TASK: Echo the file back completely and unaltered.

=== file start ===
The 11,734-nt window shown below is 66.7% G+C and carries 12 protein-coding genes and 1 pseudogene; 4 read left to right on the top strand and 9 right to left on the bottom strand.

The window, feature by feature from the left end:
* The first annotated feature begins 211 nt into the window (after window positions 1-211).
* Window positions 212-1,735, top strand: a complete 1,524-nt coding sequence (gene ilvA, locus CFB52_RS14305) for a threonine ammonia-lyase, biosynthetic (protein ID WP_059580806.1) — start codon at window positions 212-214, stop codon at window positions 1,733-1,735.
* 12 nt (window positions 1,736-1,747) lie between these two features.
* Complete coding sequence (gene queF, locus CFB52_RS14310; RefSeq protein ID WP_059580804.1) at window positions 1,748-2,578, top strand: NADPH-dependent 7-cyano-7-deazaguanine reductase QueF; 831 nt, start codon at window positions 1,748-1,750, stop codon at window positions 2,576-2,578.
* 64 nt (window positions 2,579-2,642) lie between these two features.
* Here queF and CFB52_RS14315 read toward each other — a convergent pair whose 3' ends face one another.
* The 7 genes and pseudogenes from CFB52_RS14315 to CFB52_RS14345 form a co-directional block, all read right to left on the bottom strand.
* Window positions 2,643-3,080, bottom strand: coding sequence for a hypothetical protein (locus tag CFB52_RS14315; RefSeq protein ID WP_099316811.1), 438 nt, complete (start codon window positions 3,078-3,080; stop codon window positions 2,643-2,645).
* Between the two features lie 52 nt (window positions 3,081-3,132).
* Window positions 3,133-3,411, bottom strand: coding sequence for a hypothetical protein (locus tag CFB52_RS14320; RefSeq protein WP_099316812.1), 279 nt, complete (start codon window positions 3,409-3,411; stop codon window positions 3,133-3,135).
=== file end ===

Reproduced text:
The 11,734-nt window shown below is 66.7% G+C and carries 12 protein-coding genes and 1 pseudogene; 4 read left to right on the top strand and 9 right to left on the bottom strand.

The window, feature by feature from the left end:
* The first annotated feature begins 211 nt into the window (after window positions 1-211).
* Window positions 212-1,735, top strand: a complete 1,524-nt coding sequence (gene ilvA, locus CFB52_RS14305) for a threonine ammonia-lyase, biosynthetic (protein ID WP_059580806.1) — start codon at window positions 212-214, stop codon at window positions 1,733-1,735.
* 12 nt (window positions 1,736-1,747) lie between these two features.
* Complete coding sequence (gene queF, locus CFB52_RS14310; RefSeq protein ID WP_059580804.1) at window positions 1,748-2,578, top strand: NADPH-dependent 7-cyano-7-deazaguanine reductase QueF; 831 nt, start codon at window positions 1,748-1,750, stop codon at window positions 2,576-2,578.
* 64 nt (window positions 2,579-2,642) lie between these two features.
* Here queF and CFB52_RS14315 read toward each other — a convergent pair whose 3' ends face one another.
* The 7 genes and pseudogenes from CFB52_RS14315 to CFB52_RS14345 form a co-directional block, all read right to left on the bottom strand.
* Window positions 2,643-3,080, bottom strand: coding sequence for a hypothetical protein (locus tag CFB52_RS14315; RefSeq protein ID WP_099316811.1), 438 nt, complete (start codon window positions 3,078-3,080; stop codon window positions 2,643-2,645).
* Between the two features lie 52 nt (window positions 3,081-3,132).
* Window positions 3,133-3,411, bottom strand: coding sequence for a hypothetical protein (locus tag CFB52_RS14320; RefSeq protein WP_099316812.1), 279 nt, complete (start codon window positions 3,409-3,411; stop codon window positions 3,133-3,135).